I take Esther and An-wei, who calls me his “small mother,” to Save Africa with me today.
When we get off the dala dala, I stop at one of the small shops to buy pads for the older girls, and he and Esther both have chocolate bars in their hands when I’m ready to pay so I take those, too.
An-wei saves a piece of his and breaks it into tiny pieces for the kids at the orphanage. Of course this doesn’t go very far but at the end of the day, when we’re walking to catch a dala dala, he says next time he comes he will buy more chocolate to share with them.
From the start, he blends right into their play, and they welcome him, though some come over to me and ask about his heritage and later that night, he shares that they kept touching his hair. (Welcome to my world!)
But they all play on the swings, cavort and laugh through their games. I see him helping out the little ones sometimes, managing disagreements when one child has taken the plaything of another. At one point I catch him running barefooted with his pant legs rolled up, jumping the puddles left over from the laundry done earlier that day.
Esther has a bit of a tougher time. She likes to be the center of attention and wants what she wants when she wants it. When Angel runs up to hug me as soon as we arrive, she possessively clings to my arm and sidles close throughout the day to lift her lips to mine. I repeatedly have to remind her to share, and one little boy tells her to play with the other kids when she’s off sulking after I have returned the ball she took from one group.
Still the kids draw her into their circles, look out for her, and I intermittently catch her laughing and engaging with them and smile. By the afternoon, she is giving little ones piggyback rides, showing off her dance moves and running around in someone else’s shoes.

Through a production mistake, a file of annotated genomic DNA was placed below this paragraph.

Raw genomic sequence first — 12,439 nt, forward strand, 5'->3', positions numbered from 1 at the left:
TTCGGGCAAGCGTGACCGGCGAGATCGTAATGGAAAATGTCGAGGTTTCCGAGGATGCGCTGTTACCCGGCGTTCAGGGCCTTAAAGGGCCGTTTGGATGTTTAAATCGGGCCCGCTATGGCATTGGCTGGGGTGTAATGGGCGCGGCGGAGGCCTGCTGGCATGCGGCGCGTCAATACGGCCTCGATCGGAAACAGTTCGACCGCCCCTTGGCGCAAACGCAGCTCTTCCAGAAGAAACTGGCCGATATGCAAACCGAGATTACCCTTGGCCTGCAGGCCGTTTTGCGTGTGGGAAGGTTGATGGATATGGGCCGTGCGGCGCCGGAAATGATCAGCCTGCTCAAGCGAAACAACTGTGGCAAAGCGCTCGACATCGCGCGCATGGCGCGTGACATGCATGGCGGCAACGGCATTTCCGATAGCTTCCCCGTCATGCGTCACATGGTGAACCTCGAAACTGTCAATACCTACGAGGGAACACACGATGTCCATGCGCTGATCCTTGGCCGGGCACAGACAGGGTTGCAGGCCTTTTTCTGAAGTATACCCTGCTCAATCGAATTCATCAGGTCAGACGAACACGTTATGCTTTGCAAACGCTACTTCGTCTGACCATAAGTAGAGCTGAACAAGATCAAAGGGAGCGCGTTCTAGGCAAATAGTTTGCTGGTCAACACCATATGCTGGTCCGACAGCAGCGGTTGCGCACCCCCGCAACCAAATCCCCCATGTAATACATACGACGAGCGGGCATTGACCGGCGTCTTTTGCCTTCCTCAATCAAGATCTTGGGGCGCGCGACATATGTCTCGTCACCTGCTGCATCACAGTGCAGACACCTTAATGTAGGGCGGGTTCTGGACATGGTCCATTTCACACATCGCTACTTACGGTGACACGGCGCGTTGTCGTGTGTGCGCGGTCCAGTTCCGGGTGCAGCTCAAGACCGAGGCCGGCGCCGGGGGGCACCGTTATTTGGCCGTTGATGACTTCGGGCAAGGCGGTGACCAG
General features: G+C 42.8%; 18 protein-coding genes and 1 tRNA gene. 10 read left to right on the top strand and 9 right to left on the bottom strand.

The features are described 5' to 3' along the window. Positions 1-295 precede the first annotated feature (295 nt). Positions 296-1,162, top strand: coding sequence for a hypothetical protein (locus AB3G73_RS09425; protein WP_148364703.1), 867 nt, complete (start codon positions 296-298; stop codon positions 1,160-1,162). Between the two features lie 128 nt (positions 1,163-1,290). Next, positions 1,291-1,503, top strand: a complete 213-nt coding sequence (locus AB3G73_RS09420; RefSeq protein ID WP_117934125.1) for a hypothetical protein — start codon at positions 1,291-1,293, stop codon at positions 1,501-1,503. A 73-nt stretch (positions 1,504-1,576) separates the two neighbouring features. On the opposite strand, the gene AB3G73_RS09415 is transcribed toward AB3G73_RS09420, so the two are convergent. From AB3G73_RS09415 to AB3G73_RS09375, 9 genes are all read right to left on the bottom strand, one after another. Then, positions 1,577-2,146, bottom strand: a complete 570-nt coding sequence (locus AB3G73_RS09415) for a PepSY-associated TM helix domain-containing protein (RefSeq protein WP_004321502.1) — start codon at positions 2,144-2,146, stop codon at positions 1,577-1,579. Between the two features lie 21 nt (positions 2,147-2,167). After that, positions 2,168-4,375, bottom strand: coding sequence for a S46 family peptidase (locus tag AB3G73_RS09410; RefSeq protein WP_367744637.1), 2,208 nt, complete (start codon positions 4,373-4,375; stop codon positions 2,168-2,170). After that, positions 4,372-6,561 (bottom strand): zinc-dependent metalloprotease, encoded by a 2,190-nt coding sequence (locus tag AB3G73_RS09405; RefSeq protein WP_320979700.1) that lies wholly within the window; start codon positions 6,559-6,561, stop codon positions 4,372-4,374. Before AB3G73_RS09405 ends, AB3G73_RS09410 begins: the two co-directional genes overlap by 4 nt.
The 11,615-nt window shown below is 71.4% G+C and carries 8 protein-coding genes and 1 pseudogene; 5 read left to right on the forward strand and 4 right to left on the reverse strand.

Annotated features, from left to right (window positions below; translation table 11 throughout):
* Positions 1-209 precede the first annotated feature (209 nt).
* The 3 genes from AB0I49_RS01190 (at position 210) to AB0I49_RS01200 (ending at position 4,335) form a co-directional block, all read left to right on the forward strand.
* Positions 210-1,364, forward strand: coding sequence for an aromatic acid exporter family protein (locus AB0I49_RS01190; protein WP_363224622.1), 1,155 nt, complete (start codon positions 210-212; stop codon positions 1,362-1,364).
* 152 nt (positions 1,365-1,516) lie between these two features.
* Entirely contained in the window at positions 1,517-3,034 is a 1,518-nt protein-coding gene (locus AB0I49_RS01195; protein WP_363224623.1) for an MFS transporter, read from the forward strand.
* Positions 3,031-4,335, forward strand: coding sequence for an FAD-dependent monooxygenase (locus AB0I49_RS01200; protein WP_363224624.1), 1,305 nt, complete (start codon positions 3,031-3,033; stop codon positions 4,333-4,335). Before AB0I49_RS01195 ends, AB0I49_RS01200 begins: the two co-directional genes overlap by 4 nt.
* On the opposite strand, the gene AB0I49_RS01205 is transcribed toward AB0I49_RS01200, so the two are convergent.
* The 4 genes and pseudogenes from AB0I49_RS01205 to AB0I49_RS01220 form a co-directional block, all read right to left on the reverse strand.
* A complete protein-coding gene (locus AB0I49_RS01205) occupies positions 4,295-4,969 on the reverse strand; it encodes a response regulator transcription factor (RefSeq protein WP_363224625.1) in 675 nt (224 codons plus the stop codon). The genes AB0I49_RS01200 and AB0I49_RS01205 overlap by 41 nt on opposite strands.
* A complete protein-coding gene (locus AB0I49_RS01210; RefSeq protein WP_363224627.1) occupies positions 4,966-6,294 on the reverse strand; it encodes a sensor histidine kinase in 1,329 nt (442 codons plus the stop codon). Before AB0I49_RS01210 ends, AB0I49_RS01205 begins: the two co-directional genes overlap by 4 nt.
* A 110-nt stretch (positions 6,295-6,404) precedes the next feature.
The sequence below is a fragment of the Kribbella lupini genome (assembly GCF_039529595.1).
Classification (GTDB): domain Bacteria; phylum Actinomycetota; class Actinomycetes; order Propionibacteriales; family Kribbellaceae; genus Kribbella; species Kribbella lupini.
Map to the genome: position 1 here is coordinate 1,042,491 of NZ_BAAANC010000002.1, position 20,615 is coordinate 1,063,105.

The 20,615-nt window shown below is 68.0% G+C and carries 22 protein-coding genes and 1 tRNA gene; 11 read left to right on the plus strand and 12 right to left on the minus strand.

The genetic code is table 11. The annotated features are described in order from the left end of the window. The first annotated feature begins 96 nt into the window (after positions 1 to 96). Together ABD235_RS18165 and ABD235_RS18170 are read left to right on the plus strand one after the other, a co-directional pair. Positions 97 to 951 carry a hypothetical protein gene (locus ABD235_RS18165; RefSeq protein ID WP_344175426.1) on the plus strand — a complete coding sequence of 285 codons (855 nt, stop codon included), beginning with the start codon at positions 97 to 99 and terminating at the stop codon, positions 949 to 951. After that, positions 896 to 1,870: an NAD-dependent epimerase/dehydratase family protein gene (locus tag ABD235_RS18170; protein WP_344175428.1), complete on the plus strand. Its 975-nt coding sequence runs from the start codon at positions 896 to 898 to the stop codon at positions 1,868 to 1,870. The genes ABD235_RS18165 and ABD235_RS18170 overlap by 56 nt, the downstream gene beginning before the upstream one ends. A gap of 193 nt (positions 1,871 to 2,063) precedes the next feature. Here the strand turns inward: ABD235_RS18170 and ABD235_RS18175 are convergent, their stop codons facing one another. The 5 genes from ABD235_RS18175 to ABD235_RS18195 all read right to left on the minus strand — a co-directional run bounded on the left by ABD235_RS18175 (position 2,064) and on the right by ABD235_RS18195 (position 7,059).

When lunch is served, Esther and An-wei get served makande and go sit on the floor in one of the rooms where most of the kids are eating. They join the line when I start giving out cookies and sing and pray through a much more boisterous and exuberant “religion time” than what I first experienced.
When Harriet arrives at the orphanage so the four of us can head to town to join the rest of the family for dinner, the Save Africa kids want to know if Esther and An-wei can come tomorrow, and they’re just as excited at the prospect of spending more time there.
I am not surprised when we arrive for dinner at a local favorite an hour late, and about 20 minutes after, Betty, Haiman, Tamaaeli, Harriet’s niece Joy and Mama Tumishi, a neighbor who helps out at the house, follow.
When they walk in and we are all seated around the table, my heart, already so full, overflows, taking in all of their faces. I haven’t only made friends here. I have found family.
The night I slept at Save Africa, they were sad not to have me with them. A few nights ago when I walk in later than usual, Betty tells me I just missed Mama Tumishi, who was waiting to say goodnight to me.
I don’t know how I got this blessed to be the recipient of their warmth and caring, to fit in so seamlessly when an ocean has separated us for years. But I am deeply grateful.
And as we walk almost half an hour to get a dala dala later because there are none headed to Morombo where we are, and walk another 15 minutes to Harriet’s house once we get off (God bless An-wei and Esther who start to complain only toward the end), that gratitude is the sweetest of companions, filling the night like stars.